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Today more than ever, Canadians are online. In 2019, Canada had an estimated 34.5 million internet users. And since the onset of COVID-19, Canadians are spending more time and money online. Yet despite a comfort level with other digital platforms, many are hesitant to use mobile banking apps.

Mobile banking is one of the safest and most secure ways to manage your money. In a recent conversation, Liam Elliott, Senior Manager of Digital Identity and Security at RBC answers some questions about mobile banking, addressing common consumer concerns.

Q: How safe is it to do your banking on a cell phone?

“Banking through an app on your phone or tablet — also commonly referred to as mobile banking — is one of the safest ways to bank for a few reasons,” says Elliott.

For starters, there are many layers of security that work together to create a secure banking environment in mobile banking apps.

  • Banks take great care to make online and mobile banking safe and secure, using a variety of technologies and security mechanisms to protect their clients’ financial information.
  • Mobile phones tend to have built-in cryptographic (coded) hardware that can be leveraged to improve security and authentication. Think facial recognition, eye scanning, Touch ID, or other biometric identification features that come with many phones.
  • The App Store and Google Play also have strict standards, and bank apps must go through extensive testing and verification before they are made available.

“From a technology standpoint, the hardware and software security features that exist on the phone make banking very secure,” says Elliott.

Q: More sites now require complex sign-ins. Do extra steps help protect information?

Multiple steps — typically known as “two-step verification” or “multi-factor authentication” — are an added security feature that asks users to provide two different types of information to prove their identity.

For example, you’ll need to prove that you own your phone, the associated cell number and are able to unlock it before being given the authorization to receive a code to input into a site or an app. Unless hackers get your phone, your phone passcode, your email address and your email password, they won’t be able to log in.

“Two-step verification gives us the advantage that if one channel — such as username/password — is compromised for any reason, we have alternative methods to reach out to you, and ensure another layer of security is used to protect against hackers accessing your banking information,” explains Elliott.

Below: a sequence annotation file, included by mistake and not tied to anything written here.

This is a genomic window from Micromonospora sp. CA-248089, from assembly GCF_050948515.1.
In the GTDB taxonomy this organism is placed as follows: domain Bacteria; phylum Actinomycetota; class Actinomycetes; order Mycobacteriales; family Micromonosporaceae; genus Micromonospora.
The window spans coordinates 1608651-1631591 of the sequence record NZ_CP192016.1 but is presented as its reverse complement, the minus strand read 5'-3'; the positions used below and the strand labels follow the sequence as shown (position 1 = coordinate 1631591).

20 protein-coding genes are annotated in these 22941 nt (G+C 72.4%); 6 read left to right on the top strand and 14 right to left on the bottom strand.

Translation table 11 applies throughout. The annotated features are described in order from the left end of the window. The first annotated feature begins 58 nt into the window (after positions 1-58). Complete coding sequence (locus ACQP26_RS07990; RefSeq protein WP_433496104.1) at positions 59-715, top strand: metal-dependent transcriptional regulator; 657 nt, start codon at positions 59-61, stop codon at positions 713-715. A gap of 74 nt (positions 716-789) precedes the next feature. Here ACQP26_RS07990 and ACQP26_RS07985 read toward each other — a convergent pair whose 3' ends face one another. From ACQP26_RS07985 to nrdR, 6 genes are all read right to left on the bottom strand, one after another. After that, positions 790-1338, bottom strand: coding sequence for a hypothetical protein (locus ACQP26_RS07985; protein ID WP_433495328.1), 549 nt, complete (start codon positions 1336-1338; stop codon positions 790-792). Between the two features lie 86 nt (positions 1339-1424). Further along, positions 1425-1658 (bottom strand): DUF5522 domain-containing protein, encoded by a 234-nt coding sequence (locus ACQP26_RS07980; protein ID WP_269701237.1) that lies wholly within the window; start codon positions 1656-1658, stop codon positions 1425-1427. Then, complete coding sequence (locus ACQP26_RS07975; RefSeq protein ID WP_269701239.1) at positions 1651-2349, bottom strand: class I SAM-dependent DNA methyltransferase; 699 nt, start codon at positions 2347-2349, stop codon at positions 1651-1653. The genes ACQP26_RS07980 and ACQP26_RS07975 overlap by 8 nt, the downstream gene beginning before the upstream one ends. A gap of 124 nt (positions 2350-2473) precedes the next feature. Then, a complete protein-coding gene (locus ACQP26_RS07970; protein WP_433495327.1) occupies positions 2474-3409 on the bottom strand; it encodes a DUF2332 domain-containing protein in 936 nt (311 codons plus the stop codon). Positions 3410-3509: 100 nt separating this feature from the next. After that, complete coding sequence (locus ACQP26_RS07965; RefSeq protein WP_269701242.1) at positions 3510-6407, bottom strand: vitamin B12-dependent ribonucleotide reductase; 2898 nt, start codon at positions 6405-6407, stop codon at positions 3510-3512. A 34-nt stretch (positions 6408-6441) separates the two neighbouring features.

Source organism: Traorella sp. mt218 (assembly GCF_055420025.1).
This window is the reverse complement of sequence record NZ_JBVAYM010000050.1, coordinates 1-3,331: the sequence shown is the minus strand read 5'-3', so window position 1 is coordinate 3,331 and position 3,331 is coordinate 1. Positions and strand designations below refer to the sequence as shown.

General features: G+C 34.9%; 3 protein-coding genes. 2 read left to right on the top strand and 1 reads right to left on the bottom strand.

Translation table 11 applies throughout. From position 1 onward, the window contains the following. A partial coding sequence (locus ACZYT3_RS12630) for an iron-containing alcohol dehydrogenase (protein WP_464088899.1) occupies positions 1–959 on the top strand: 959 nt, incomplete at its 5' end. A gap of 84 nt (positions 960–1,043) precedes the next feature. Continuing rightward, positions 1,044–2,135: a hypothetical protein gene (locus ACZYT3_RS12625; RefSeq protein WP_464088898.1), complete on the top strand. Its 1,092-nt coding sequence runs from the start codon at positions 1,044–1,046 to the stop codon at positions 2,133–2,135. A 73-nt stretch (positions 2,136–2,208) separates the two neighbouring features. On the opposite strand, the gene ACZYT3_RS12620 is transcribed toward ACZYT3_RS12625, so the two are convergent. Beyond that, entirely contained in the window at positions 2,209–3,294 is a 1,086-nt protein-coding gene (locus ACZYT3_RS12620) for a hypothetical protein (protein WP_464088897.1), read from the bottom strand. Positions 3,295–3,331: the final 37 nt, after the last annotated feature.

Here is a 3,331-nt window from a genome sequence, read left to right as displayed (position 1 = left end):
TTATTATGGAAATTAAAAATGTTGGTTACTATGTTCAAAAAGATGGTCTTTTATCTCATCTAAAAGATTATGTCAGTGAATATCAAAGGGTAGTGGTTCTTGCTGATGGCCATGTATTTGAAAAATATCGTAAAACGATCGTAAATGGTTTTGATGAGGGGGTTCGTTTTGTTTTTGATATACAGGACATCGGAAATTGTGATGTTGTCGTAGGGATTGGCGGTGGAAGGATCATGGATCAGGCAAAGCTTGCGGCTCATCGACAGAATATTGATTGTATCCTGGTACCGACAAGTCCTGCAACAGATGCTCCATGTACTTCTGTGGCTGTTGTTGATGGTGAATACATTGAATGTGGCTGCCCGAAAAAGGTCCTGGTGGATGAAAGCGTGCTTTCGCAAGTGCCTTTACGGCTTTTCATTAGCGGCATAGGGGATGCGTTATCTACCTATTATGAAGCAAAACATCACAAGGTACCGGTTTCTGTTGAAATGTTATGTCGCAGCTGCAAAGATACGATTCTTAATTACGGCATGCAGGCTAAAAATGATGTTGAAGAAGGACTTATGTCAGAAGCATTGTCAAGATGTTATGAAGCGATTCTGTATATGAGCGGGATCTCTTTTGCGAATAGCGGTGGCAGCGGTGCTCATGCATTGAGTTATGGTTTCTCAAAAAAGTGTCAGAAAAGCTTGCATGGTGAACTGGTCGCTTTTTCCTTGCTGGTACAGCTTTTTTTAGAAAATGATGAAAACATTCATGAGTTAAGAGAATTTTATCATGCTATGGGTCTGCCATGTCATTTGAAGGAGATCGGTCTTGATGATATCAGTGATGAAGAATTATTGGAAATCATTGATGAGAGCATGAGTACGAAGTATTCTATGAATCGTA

Q: What other mobile banking features can help boost security?

Card Lock and Interac e-Transfer Autodeposit are two features that add extra security to mobile banking.

Card Lock, for example, allows you to lock your card directly from your phone if you’ve misplaced it. “With this feature, you don’t need to worry that your card will be misused if it’s been lost or stolen,” says Elliott.

The Autodeposit feature for e-Transfer transactions also adds another layer of protection while adding more convenience. “Autodeposit acts as a security feature because it removes the step of having to enter and communicate a security question and answer,” Elliott says.

What’s more, Autodeposit helps protect you against email fraud. “With Autodeposit, there is no security question to email, answer or intercept,” says Elliott.

Q: How can monitoring accounts digitally help keep finances safe?

Besides giving you a clear view of your banking activity, checking your accounts regularly actually boosts the effectiveness of behind-the-scenes processes.

“At RBC, every time you check in with your accounts, we have a record of that,” explains Elliott. “If that check-in doesn’t fit the pattern, we will challenge you with a Personal Verification Question. We score each of your logins, and every transaction thereafter is monitored by the fraud department. If they see something unusual after a strange login, they can step in and stop a fraudulent transaction before it happens.”

Q: Lastly, what are easy things people can do to help keep their banking information safe?

“First and foremost, do not re-use your passwords,” urges Elliott. “Whatever password you’re using for your banking, use something else for other sites you log into.”

Also, setting up two-step verification is simple and you only have to set it up once and then you are better protected.